I began this book one move, one pregnancy and five summer birthdays ago. Needless to say, it should have been a quick read but with all we’ve had going on these past six months or so, I wasn’t able to finish it in a timely manner! I’ll begin my review by noting that I have read a lot of parenting books…biblical parenting books, adoptive parenting books, psychological and developmental parenting books and transracial parenting books. I feel like I have a fairly good grasp on the variety of wisdom that’s out there for today’s Christian parent who wants to think carefully about the way he or she rears their children. But in all my reading, I had never run across a book that so clearly puts God’s grace as witnessed in the gospel of Jesus at the forefront. So, from even the first chapter, I was convicted, encouraged, refreshed and intrigued. I certainly recommend this book as a must-read for parents desiring to daily minister the gospel to their children. And yet, I would still stand by my conviction that Tedd Tripp’s Shepherding a Child’s Heart be the first book a new parent (or a parent new to thinking about how to teach their children about Jesus) reads. I know that reading Give Them Grace opened my eyes to see how often I spout out rules to my children without ever really showing them what it means to trust in the finished work of Jesus on the cross for my sins. But I don’t feel like I would know how to put these thoughts into the context of the parenting already established in our home (which by God’s grace, He is using to work truth into the hearts of our children) had I not read Shepherding A Child’s Heart so many years ago, which really laid the foundation for where we wanted to go as parents. In my opinion, the two books compliment each other beautifully and I wish I had been able to read them back-to-back to have been given the full picture of what it means to shepherd my children in the gospel truths while giving them grace as we go.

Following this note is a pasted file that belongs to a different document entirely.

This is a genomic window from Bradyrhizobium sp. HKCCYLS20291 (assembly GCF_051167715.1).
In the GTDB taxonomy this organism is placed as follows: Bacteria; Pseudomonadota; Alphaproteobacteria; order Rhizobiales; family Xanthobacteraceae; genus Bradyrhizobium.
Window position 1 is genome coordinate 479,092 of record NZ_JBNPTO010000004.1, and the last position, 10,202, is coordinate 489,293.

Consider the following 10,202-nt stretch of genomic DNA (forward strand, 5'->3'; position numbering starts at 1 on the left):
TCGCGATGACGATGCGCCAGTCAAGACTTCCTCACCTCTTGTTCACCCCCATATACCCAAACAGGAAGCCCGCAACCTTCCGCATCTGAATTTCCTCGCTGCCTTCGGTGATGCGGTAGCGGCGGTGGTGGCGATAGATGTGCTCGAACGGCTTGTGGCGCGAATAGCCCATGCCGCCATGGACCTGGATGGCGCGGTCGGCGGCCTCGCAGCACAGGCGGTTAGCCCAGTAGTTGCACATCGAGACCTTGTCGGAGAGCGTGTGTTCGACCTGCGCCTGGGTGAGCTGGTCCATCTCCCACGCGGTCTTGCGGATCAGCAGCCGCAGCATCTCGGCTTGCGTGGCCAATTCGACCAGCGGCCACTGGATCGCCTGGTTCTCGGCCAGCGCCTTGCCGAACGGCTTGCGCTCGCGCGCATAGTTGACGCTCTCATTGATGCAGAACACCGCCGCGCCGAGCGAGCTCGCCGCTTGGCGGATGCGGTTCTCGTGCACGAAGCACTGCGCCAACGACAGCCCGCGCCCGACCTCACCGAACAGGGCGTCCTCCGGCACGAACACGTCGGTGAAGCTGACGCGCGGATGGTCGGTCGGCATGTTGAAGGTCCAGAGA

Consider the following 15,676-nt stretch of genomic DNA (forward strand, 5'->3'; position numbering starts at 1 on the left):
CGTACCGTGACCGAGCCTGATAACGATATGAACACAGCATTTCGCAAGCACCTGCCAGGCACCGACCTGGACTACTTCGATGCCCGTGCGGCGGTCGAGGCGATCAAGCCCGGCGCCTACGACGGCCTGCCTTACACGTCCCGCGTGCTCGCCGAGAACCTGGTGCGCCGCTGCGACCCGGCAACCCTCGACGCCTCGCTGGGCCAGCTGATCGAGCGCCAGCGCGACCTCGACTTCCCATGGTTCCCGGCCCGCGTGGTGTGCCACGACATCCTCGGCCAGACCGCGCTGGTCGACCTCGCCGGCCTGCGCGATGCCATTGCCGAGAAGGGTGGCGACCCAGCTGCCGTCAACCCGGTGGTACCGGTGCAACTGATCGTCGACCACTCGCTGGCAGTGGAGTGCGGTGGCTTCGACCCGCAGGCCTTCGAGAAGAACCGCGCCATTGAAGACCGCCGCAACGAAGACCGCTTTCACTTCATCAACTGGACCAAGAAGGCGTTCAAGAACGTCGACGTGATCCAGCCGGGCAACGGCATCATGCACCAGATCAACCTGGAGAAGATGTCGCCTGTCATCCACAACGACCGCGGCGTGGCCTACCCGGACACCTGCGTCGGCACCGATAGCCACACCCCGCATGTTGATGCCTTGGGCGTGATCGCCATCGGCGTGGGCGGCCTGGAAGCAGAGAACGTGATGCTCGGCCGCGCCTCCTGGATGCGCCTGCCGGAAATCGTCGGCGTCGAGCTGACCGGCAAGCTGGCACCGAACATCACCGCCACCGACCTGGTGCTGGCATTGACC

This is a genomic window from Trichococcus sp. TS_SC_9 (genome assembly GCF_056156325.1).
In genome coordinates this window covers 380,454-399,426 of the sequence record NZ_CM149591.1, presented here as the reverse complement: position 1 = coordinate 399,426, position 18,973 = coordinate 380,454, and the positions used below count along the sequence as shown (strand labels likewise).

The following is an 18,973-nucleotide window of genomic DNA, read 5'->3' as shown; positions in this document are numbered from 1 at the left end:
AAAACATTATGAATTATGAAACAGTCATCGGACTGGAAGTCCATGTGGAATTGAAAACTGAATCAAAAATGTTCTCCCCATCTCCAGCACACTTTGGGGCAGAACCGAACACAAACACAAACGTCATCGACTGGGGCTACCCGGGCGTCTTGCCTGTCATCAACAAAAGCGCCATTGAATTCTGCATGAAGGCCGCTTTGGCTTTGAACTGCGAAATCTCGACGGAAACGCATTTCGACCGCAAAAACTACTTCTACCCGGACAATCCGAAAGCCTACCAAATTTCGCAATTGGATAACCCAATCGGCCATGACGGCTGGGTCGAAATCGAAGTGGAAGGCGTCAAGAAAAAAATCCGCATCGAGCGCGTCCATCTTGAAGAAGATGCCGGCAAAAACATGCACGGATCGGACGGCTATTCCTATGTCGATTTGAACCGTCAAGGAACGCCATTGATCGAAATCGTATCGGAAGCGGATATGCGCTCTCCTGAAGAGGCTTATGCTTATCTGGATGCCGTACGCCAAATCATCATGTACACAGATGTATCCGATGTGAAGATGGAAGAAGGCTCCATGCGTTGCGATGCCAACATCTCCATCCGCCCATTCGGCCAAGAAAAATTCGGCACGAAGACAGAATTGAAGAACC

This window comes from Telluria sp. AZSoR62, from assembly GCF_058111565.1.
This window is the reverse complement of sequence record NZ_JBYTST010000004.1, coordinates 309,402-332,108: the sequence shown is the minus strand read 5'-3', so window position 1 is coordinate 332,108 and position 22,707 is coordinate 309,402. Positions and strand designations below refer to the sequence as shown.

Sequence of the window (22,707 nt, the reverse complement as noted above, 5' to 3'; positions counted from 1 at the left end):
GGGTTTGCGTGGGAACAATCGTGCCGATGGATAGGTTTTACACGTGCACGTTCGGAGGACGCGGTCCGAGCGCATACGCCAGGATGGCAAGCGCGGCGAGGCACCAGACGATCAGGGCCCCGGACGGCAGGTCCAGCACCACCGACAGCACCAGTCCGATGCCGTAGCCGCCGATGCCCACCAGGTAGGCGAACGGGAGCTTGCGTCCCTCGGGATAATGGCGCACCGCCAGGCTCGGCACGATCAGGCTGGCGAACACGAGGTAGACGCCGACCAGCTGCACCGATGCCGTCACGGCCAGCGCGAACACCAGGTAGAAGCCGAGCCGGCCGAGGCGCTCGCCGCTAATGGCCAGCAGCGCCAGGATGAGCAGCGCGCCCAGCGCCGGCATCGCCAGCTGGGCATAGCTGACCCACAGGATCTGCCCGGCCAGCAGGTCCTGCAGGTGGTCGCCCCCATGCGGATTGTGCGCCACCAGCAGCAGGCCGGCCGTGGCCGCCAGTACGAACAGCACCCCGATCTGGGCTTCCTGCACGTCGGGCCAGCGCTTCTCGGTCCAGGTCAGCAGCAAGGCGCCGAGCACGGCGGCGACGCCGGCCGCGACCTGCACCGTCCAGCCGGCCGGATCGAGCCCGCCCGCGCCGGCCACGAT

Here are a few of my favorite quotes or excerpts from the book. Perhaps they’ll help you see why I enjoyed it so much and why I think you would too!
Again, that doesn’t mean that we don’t teach our children God’s law. We are commanded to do so but not to make them good. We are commanded to give them the law so that they will be crushed by it and see their need for a Savior. The law won’t make them good. It will make them despair of ever being good enough, and in that way it will make them open to the love, sacrifice and welcome of their Savior, Jesus Christ. p.36
The one encouragement we can always give our children (and one another) is that God is more powerful than our sin, and he’s strong enough to make us want to do the right thing. We can assure them that his help can reach everyone, even them. Our encouragement should always stimulate praise for God’s grace rather than for our goodness. p.43
We are always to do our best, striving to be obedient and to love, nurture and discipline them. But we are to do so with faith in the Lord’s ability to transform hearts, not in our ability to be consistent or faithful. p.53
Most parents know enough to confess their anger to their children. But do we regularly confess our self-righteousness and pride? Saying something like, “I can’t believe you would do something like that!” or a slight coldness followed by a disapproving look, should be followed by, “Please forgive me for forgetting that you and I are just the same. We both sin. When I say things like that, I am being self-righteous and forgetting that Jesus had to die for my sins too. I’m sure that my words were demeaning, but that’s not all they were. They were also against the truth of the gospel. Please forgive me and pray for me that the Lord will help me remember all the ways that I sin too and that he’ll make me humble and thankful for grace. pp. 72-73
In the same way, we can ask the Holy Spirit to help us see our children like he does, with great hope and love. We can ask him to help us be “grace detectives,” to be more aware of the Lord is working in their life than in how they are failing. p. 136